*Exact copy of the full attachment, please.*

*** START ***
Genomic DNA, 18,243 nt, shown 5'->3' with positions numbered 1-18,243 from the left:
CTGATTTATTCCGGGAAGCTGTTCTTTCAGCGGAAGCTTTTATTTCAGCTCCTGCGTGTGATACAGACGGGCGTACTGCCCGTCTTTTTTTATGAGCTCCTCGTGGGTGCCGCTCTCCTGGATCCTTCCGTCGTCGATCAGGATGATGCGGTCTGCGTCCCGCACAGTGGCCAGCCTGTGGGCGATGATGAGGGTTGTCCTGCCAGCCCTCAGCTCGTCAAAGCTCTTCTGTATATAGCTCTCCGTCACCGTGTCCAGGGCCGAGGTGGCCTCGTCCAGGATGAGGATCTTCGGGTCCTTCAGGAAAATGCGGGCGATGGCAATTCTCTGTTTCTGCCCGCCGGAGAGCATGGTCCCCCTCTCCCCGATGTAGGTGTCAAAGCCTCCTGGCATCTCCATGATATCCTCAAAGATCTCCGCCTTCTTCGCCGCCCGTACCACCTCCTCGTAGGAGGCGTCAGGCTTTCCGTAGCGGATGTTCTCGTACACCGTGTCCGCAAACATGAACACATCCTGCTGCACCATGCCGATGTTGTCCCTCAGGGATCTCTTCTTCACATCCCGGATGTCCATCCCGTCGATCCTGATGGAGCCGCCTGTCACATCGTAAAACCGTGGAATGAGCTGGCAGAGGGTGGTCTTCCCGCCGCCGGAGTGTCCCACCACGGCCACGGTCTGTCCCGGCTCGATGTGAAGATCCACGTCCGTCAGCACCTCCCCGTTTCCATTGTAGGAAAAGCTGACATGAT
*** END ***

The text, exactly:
Genomic DNA, 18,243 nt, shown 5'->3' with positions numbered 1-18,243 from the left:
CTGATTTATTCCGGGAAGCTGTTCTTTCAGCGGAAGCTTTTATTTCAGCTCCTGCGTGTGATACAGACGGGCGTACTGCCCGTCTTTTTTTATGAGCTCCTCGTGGGTGCCGCTCTCCTGGATCCTTCCGTCGTCGATCAGGATGATGCGGTCTGCGTCCCGCACAGTGGCCAGCCTGTGGGCGATGATGAGGGTTGTCCTGCCAGCCCTCAGCTCGTCAAAGCTCTTCTGTATATAGCTCTCCGTCACCGTGTCCAGGGCCGAGGTGGCCTCGTCCAGGATGAGGATCTTCGGGTCCTTCAGGAAAATGCGGGCGATGGCAATTCTCTGTTTCTGCCCGCCGGAGAGCATGGTCCCCCTCTCCCCGATGTAGGTGTCAAAGCCTCCTGGCATCTCCATGATATCCTCAAAGATCTCCGCCTTCTTCGCCGCCCGTACCACCTCCTCGTAGGAGGCGTCAGGCTTTCCGTAGCGGATGTTCTCGTACACCGTGTCCGCAAACATGAACACATCCTGCTGCACCATGCCGATGTTGTCCCTCAGGGATCTCTTCTTCACATCCCGGATGTCCATCCCGTCGATCCTGATGGAGCCGCCTGTCACATCGTAAAACCGTGGAATGAGCTGGCAGAGGGTGGTCTTCCCGCCGCCGGAGTGTCCCACCACGGCCACGGTCTGTCCCGGCTCGATGTGAAGATCCACGTCCGTCAGCACCTCCCCGTTTCCATTGTAGGAAAAGCTGACATGAT